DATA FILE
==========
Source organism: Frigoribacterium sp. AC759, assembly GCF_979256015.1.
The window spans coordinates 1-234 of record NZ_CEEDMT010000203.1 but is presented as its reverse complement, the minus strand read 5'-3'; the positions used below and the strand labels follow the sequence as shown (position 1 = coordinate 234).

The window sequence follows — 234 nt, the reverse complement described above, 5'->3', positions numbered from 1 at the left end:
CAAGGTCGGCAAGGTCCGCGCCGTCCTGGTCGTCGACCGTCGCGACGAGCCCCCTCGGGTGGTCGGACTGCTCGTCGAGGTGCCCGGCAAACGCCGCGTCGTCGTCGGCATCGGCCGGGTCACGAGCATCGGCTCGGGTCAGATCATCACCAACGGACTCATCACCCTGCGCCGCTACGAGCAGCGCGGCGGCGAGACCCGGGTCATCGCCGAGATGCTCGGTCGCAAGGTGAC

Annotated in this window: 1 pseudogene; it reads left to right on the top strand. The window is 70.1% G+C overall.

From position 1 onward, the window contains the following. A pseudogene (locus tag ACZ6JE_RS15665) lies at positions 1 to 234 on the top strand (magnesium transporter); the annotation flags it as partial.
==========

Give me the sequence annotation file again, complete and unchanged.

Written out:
Source organism: Frigoribacterium sp. AC759, assembly GCF_979256015.1.
The window spans coordinates 1-234 of record NZ_CEEDMT010000203.1 but is presented as its reverse complement, the minus strand read 5'-3'; the positions used below and the strand labels follow the sequence as shown (position 1 = coordinate 234).

The window sequence follows — 234 nt, the reverse complement described above, 5'->3', positions numbered from 1 at the left end:
CAAGGTCGGCAAGGTCCGCGCCGTCCTGGTCGTCGACCGTCGCGACGAGCCCCCTCGGGTGGTCGGACTGCTCGTCGAGGTGCCCGGCAAACGCCGCGTCGTCGTCGGCATCGGCCGGGTCACGAGCATCGGCTCGGGTCAGATCATCACCAACGGACTCATCACCCTGCGCCGCTACGAGCAGCGCGGCGGCGAGACCCGGGTCATCGCCGAGATGCTCGGTCGCAAGGTGAC

Annotated in this window: 1 pseudogene; it reads left to right on the top strand. The window is 70.1% G+C overall.

From position 1 onward, the window contains the following. A pseudogene (locus tag ACZ6JE_RS15665) lies at positions 1 to 234 on the top strand (magnesium transporter); the annotation flags it as partial.